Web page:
At ProperGaanda, our mission has been to constantly innovate when it comes to content, and the rule applies not only to the digital content we churn out but to our events as well. Our latest event, the Gaanda Gallery, was truly a WTF moment.
As groups of people trickled in, our team gave them a tour of the curated space which had one purpose: to make people laugh and experience something a little outside their comfort zone. The audience was briefed that the curators and artists used zero brainpower behind the installations and asked the guests to do the same while interpreting the pieces.
As the audience entered, they were greeted by these lines, “Welcome to the Gaanda Gallery, the idea behind this installation is to leave our brains at home and give you something totally WTF and pretentious! Because how would it classify as an art installation otherwise!”
Turning towards the right, the audience got to see ProperGaanda’s very first performance art piece “Haraam”. The letters, written in bold black font on pristine white paper formed the backdrop for a waiter standing tall with a tray and glass of champagne.
The next two art pieces were equally pretentious if not more: number one featured a female version of our mascot (the Gaanda) superimposed on a copyright infringed image of the legendary Mona Lisa. Which PG clearly stated in the caption!! Team ProperGaanda, in character as art connoisseurs shared insider information that copy right infringement really drives up the cost of art! The team stated they have always felt that the Mona Lisa was missing that special something, and it turns out an enlarged head of the Gaanda is exactly what it needed. This marvellous piece was followed by a modern take on Norwegian expressionist Edvard Munch’s The Scream, with an emoji carefully and expertly added onto the original. The intent? No one knows.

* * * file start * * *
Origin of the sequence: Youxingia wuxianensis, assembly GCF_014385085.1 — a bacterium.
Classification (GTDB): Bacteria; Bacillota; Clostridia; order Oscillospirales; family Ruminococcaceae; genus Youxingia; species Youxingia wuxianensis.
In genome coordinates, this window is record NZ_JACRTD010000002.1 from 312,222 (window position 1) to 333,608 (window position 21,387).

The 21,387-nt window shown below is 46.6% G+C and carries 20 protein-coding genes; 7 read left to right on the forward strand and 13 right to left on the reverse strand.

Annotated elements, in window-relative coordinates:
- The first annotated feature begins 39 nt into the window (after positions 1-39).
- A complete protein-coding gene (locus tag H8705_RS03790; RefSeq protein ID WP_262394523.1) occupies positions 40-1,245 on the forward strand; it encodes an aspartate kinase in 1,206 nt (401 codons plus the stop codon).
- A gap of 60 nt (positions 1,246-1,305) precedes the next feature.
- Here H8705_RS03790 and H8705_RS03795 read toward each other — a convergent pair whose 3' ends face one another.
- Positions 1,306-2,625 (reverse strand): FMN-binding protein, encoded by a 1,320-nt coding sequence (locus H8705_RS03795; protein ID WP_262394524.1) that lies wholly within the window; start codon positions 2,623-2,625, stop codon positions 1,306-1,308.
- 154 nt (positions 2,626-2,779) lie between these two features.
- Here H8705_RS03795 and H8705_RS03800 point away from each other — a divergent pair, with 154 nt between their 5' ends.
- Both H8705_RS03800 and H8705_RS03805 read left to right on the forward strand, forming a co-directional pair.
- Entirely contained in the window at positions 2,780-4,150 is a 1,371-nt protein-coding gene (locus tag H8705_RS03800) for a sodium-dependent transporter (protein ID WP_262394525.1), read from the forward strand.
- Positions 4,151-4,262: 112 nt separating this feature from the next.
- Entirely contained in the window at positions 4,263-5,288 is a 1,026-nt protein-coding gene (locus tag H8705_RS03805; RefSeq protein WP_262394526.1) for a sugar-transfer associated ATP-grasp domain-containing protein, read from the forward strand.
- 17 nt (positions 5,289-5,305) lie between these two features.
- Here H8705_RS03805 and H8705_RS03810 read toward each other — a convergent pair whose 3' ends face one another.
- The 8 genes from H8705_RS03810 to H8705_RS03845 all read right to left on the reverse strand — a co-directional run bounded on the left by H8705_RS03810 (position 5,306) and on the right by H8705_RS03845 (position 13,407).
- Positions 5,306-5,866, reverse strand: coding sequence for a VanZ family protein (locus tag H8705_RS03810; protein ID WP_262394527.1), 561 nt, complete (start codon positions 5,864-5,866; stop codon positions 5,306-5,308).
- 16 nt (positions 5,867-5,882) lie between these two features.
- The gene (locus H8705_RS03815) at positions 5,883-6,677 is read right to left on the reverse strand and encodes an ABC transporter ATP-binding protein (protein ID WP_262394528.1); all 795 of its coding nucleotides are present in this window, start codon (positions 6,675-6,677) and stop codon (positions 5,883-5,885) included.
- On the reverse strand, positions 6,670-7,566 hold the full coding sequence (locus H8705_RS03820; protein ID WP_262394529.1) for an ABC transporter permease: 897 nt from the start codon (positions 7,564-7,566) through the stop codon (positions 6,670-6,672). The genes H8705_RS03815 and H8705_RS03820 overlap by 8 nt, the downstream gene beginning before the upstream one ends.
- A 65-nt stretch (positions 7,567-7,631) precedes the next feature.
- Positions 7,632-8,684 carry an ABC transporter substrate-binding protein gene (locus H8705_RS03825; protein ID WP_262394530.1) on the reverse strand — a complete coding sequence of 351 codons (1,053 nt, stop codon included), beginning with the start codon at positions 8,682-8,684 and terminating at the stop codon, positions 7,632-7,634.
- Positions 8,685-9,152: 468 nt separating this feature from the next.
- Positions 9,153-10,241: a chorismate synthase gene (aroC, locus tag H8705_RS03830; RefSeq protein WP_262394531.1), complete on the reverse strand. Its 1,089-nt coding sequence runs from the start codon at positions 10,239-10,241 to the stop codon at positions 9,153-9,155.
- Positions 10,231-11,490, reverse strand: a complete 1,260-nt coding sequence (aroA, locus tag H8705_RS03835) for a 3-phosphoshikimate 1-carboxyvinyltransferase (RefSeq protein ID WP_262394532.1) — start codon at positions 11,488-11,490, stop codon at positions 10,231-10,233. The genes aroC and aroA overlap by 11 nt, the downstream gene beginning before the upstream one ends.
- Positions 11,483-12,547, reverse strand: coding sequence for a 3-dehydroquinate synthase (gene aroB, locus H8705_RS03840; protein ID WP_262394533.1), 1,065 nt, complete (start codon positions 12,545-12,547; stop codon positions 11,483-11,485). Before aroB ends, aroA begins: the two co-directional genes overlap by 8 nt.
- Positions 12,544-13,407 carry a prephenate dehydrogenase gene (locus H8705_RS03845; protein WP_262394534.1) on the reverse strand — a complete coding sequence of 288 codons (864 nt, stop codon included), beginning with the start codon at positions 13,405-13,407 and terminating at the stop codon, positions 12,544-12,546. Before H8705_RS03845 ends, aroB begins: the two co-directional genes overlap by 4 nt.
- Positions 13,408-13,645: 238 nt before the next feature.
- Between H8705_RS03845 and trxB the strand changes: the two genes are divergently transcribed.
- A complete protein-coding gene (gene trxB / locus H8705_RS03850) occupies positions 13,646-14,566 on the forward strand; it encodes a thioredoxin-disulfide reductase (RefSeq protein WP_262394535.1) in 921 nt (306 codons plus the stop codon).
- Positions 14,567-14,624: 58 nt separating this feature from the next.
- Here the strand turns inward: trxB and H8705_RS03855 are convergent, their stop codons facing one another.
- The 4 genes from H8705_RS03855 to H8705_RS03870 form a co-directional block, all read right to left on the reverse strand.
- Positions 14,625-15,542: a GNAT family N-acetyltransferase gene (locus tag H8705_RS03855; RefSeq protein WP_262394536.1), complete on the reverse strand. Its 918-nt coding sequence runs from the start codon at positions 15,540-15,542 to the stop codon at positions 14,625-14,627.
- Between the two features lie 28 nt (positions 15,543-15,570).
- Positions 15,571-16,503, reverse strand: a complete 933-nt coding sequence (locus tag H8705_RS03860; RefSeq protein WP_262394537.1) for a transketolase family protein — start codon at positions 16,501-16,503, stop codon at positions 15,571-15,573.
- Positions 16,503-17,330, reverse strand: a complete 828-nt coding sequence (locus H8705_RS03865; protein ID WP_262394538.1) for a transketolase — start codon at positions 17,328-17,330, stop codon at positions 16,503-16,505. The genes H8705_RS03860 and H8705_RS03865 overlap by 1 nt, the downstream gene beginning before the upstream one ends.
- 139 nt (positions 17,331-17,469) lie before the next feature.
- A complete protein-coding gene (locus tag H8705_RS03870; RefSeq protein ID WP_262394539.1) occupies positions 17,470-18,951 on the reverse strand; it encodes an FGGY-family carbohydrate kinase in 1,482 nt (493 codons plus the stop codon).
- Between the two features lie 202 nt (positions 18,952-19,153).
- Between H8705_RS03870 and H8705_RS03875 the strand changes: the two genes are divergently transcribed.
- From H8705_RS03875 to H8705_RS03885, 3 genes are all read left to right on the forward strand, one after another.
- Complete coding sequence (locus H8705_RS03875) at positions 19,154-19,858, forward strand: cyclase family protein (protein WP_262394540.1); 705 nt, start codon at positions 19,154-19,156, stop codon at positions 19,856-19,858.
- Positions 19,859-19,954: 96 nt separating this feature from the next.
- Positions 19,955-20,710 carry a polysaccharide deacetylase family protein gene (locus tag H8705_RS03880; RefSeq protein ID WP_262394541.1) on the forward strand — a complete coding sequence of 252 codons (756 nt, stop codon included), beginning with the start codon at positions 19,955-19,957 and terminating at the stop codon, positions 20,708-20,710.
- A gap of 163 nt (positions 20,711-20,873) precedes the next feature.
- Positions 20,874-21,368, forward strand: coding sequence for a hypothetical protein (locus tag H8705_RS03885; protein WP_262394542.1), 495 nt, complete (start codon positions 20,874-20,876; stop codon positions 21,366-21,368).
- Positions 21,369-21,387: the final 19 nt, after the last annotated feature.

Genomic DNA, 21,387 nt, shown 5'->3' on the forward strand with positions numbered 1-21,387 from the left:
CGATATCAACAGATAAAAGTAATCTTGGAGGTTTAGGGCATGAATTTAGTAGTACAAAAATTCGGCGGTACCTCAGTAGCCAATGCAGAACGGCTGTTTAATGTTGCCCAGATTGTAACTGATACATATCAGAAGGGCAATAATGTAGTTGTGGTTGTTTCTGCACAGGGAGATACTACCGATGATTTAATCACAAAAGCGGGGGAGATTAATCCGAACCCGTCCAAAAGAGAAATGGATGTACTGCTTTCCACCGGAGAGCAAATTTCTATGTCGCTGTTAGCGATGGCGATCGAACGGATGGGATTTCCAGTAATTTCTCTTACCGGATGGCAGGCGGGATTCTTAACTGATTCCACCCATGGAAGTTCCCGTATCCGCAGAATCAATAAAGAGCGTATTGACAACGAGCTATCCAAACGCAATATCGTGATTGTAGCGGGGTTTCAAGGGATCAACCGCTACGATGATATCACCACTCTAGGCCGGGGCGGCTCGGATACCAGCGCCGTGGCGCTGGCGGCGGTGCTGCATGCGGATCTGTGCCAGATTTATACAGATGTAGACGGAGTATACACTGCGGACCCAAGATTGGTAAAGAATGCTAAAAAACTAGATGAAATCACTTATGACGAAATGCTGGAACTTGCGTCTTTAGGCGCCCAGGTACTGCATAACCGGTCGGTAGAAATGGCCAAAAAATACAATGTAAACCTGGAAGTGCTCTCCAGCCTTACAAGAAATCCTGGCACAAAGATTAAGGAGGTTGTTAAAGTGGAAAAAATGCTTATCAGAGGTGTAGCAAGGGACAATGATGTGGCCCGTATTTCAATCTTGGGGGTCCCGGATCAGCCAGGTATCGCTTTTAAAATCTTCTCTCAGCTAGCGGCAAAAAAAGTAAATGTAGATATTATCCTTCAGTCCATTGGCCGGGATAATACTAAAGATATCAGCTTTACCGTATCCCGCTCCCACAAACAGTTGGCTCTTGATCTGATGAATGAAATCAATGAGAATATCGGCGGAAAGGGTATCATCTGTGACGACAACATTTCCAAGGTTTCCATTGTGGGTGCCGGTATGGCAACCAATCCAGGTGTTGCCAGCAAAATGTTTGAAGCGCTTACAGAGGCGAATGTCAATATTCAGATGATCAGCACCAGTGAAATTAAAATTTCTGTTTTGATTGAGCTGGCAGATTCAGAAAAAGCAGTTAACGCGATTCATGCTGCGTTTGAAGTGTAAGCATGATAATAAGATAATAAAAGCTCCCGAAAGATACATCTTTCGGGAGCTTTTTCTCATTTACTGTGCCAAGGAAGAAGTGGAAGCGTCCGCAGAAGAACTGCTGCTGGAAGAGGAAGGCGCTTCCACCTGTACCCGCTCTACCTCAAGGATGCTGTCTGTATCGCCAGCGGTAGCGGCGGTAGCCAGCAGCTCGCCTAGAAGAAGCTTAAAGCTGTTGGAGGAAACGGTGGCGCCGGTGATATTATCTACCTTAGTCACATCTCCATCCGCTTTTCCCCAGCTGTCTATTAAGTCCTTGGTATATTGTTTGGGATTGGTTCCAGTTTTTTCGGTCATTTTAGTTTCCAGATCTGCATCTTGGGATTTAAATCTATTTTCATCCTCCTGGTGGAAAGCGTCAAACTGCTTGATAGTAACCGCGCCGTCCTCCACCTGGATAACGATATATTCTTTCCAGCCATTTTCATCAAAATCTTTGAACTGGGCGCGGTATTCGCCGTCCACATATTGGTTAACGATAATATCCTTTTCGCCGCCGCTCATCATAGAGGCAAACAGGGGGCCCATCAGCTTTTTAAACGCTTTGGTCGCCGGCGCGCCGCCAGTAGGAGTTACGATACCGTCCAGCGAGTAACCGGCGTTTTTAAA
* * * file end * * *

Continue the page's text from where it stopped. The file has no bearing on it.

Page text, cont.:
While matching the excellence of the above masterpiece seems impossible, PG tried it’s very best to pick pieces that would evoke a different emotional response from the audience. An original A. Wattoo seemed the prefect answer to that. In this unique piece, Watto who is an avid Andy Warhol fan, beautifully captured how Khadim Rizvi represents the essence of pop culture in modern day Pakistan.
The last piece in the collection represented the juxtaposition of the vastness of the universe and the insignificant lives human beings lead as portrayed by a white plate and three almonds of course.
The finale was the artist Shayan, who insisted the audience call him Shay to maintain his elite status. Shay had been flown in from France especially for the event and continued to speak in french throughout the event despite having good command over the Urdu language.